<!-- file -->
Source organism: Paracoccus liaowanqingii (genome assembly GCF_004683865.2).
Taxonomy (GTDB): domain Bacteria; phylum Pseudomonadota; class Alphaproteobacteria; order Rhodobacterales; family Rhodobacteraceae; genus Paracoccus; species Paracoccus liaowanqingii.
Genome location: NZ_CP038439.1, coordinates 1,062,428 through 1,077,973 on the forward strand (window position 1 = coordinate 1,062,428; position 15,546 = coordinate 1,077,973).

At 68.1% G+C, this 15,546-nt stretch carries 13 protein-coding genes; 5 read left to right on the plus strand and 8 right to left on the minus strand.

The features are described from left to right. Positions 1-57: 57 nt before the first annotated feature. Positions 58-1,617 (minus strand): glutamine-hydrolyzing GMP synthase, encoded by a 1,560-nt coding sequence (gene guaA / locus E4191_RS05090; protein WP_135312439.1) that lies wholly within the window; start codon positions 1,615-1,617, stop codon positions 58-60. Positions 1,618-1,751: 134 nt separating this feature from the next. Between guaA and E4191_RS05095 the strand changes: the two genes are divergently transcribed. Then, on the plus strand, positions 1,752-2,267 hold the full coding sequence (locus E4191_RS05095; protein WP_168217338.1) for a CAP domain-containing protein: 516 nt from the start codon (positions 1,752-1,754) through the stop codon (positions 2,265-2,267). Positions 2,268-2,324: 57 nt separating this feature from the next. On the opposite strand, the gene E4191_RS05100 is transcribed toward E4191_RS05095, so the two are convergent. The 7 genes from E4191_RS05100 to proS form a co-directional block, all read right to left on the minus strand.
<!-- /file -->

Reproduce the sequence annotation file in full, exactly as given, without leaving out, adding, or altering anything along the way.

Source organism: Paracoccus liaowanqingii (genome assembly GCF_004683865.2).
Taxonomy (GTDB): domain Bacteria; phylum Pseudomonadota; class Alphaproteobacteria; order Rhodobacterales; family Rhodobacteraceae; genus Paracoccus; species Paracoccus liaowanqingii.
Genome location: NZ_CP038439.1, coordinates 1,062,428 through 1,077,973 on the forward strand (window position 1 = coordinate 1,062,428; position 15,546 = coordinate 1,077,973).

At 68.1% G+C, this 15,546-nt stretch carries 13 protein-coding genes; 5 read left to right on the plus strand and 8 right to left on the minus strand.

The features are described from left to right. Positions 1-57: 57 nt before the first annotated feature. Positions 58-1,617 (minus strand): glutamine-hydrolyzing GMP synthase, encoded by a 1,560-nt coding sequence (gene guaA / locus E4191_RS05090; protein WP_135312439.1) that lies wholly within the window; start codon positions 1,615-1,617, stop codon positions 58-60. Positions 1,618-1,751: 134 nt separating this feature from the next. Between guaA and E4191_RS05095 the strand changes: the two genes are divergently transcribed. Then, on the plus strand, positions 1,752-2,267 hold the full coding sequence (locus E4191_RS05095; protein WP_168217338.1) for a CAP domain-containing protein: 516 nt from the start codon (positions 1,752-1,754) through the stop codon (positions 2,265-2,267). Positions 2,268-2,324: 57 nt separating this feature from the next. On the opposite strand, the gene E4191_RS05100 is transcribed toward E4191_RS05095, so the two are convergent. The 7 genes from E4191_RS05100 to proS form a co-directional block, all read right to left on the minus strand.